JOHANNESBURG - Arts and Culture Minister Paul Mashatile said on Wednesday, artists have no reason to fear the loss of their rights to artistic freedom in the wake of the Zuma ‘Spear’ saga.
The African National Congress (ANC) and the Goodman Gallery announced an agreement reached between the two parties in which the gallery consented to discontinuing the showing of the controversial painting of President Jacob Zuma again.
Mashatile said this issue must not stifle the creativity of our artists.
“I want to assure them that they must never be afraid.
“Let them be assured that they must be free.”
At the same time the Democratic Alliance (DA) has asked President Jacob Zuma to step down, following the ANC’s march on the Goodman Gallery in protest against ‘The Spear’ painting.
DA parliamentary leader Lindiwe Mazibuko did not pull any punches, saying. “The president’s attention has been diverted from his duties.
“Energy spent on organising a march to an art gallery and a legal challenge to a work of satire have distracted from the serious work of government.
The debate over 'The Spear' painting of Zuma and his exposed genitals has caused heated debates amongst South Africans.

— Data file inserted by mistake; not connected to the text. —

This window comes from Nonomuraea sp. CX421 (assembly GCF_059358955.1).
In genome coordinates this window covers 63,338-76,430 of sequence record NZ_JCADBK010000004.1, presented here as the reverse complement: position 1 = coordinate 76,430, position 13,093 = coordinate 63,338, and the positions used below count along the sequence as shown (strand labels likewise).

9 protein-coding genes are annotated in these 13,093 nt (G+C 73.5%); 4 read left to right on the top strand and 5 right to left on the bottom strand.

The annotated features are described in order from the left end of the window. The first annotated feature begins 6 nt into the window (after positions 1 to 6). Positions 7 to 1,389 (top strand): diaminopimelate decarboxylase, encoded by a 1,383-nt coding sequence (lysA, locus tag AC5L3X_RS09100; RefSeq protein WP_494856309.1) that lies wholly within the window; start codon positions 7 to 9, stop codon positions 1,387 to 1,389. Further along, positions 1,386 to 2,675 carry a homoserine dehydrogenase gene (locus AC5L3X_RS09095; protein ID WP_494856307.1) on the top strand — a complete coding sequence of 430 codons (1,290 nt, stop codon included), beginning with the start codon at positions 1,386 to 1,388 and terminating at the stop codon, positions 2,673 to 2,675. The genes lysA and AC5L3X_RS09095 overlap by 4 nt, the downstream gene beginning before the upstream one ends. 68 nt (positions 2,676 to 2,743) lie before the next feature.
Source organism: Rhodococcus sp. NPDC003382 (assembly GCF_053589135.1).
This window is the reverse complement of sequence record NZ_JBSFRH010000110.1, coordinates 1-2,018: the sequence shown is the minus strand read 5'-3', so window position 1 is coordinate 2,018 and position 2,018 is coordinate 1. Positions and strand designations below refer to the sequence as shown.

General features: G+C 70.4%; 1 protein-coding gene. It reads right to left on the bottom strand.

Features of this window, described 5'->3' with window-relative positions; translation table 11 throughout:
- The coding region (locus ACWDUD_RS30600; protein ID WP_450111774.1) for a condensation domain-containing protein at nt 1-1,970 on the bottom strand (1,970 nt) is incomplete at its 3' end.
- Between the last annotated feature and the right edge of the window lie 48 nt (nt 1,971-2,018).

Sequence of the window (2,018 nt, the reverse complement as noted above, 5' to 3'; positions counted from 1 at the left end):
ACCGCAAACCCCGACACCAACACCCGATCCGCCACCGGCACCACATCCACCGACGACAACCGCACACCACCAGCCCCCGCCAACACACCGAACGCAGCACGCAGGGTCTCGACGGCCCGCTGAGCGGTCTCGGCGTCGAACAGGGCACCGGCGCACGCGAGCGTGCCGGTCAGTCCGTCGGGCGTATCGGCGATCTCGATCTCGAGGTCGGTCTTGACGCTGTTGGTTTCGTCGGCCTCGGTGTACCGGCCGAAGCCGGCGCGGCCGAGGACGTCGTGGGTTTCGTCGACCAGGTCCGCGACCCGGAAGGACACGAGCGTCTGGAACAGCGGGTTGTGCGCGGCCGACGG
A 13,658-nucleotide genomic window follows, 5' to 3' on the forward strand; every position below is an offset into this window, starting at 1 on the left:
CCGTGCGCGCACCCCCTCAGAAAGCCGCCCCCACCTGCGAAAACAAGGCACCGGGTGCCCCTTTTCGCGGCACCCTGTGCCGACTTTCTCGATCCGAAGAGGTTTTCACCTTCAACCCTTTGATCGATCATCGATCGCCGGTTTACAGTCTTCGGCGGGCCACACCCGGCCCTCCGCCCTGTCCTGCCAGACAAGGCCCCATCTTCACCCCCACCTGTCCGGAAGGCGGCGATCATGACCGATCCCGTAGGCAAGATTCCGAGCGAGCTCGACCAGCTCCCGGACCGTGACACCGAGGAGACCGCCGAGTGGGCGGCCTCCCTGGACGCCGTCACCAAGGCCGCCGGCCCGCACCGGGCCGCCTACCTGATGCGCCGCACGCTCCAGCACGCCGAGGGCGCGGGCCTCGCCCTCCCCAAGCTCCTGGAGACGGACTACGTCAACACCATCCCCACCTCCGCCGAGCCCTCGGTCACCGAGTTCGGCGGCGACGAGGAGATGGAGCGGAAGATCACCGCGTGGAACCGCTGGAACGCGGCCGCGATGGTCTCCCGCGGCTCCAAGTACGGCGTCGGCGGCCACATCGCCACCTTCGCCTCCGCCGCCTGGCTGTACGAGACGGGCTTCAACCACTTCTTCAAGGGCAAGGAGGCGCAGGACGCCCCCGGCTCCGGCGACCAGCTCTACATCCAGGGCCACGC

Initially adamant to keep the image on its website, City Press editor Ferial Haffajee confirmed to Eyewitness News on Monday that it had been a difficult time for her and her staff as the debate over the publishing of 'The Spear' painting had continued.
Zuma chose to take the matter to court while there were calls to boycott the newspaper altogether.
When questioned, Hafferjee admitted she was unsure, if given the chance, whether she would publish the picture again.
“I think I might run ten miles in the other direction.
“Do I regret it?” she asks. “If we hadn’t done it, I don’t think we would have a very essential debate.”
Meanwhile, the German art collector who bought 'The Spear' confirmed he will collect the artwork himself and indicated that he will not have it restored, after two men chose to throw paint on the image, ruining it.
The man bought the painting for R136,000 and wants the painting as it is.
(Edited by Clare Matthes)